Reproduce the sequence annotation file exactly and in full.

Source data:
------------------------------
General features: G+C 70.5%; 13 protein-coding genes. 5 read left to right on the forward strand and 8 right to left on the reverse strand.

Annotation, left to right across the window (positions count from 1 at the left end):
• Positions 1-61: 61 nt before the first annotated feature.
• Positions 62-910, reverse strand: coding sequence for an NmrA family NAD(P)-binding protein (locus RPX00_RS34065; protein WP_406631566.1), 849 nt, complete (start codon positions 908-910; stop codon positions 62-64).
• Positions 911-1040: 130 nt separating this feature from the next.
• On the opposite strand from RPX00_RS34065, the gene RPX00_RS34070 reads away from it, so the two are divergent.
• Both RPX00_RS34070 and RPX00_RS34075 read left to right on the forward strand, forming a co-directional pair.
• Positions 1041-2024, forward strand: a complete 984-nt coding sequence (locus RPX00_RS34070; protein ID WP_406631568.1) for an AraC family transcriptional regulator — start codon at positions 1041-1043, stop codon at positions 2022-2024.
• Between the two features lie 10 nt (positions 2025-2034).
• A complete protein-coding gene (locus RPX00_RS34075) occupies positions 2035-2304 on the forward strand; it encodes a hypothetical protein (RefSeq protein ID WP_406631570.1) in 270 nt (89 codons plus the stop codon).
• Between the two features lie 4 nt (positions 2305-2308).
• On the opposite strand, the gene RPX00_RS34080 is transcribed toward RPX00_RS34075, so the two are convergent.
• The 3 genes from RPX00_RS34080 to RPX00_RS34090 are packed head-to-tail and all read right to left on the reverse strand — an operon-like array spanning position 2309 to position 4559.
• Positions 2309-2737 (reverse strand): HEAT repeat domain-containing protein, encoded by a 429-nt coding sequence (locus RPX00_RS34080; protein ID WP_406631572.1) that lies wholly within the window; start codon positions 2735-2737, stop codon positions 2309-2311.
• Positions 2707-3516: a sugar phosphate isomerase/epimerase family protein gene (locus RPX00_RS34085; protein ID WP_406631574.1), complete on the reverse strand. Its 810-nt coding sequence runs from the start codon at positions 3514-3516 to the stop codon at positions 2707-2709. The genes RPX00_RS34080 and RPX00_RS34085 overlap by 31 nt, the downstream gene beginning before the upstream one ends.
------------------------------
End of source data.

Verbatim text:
General features: G+C 70.5%; 13 protein-coding genes. 5 read left to right on the forward strand and 8 right to left on the reverse strand.

Annotation, left to right across the window (positions count from 1 at the left end):
• Positions 1-61: 61 nt before the first annotated feature.
• Positions 62-910, reverse strand: coding sequence for an NmrA family NAD(P)-binding protein (locus RPX00_RS34065; protein WP_406631566.1), 849 nt, complete (start codon positions 908-910; stop codon positions 62-64).
• Positions 911-1040: 130 nt separating this feature from the next.
• On the opposite strand from RPX00_RS34065, the gene RPX00_RS34070 reads away from it, so the two are divergent.
• Both RPX00_RS34070 and RPX00_RS34075 read left to right on the forward strand, forming a co-directional pair.
• Positions 1041-2024, forward strand: a complete 984-nt coding sequence (locus RPX00_RS34070; protein ID WP_406631568.1) for an AraC family transcriptional regulator — start codon at positions 1041-1043, stop codon at positions 2022-2024.
• Between the two features lie 10 nt (positions 2025-2034).
• A complete protein-coding gene (locus RPX00_RS34075) occupies positions 2035-2304 on the forward strand; it encodes a hypothetical protein (RefSeq protein ID WP_406631570.1) in 270 nt (89 codons plus the stop codon).
• Between the two features lie 4 nt (positions 2305-2308).
• On the opposite strand, the gene RPX00_RS34080 is transcribed toward RPX00_RS34075, so the two are convergent.
• The 3 genes from RPX00_RS34080 to RPX00_RS34090 are packed head-to-tail and all read right to left on the reverse strand — an operon-like array spanning position 2309 to position 4559.
• Positions 2309-2737 (reverse strand): HEAT repeat domain-containing protein, encoded by a 429-nt coding sequence (locus RPX00_RS34080; protein ID WP_406631572.1) that lies wholly within the window; start codon positions 2735-2737, stop codon positions 2309-2311.
• Positions 2707-3516: a sugar phosphate isomerase/epimerase family protein gene (locus RPX00_RS34085; protein ID WP_406631574.1), complete on the reverse strand. Its 810-nt coding sequence runs from the start codon at positions 3514-3516 to the stop codon at positions 2707-2709. The genes RPX00_RS34080 and RPX00_RS34085 overlap by 31 nt, the downstream gene beginning before the upstream one ends.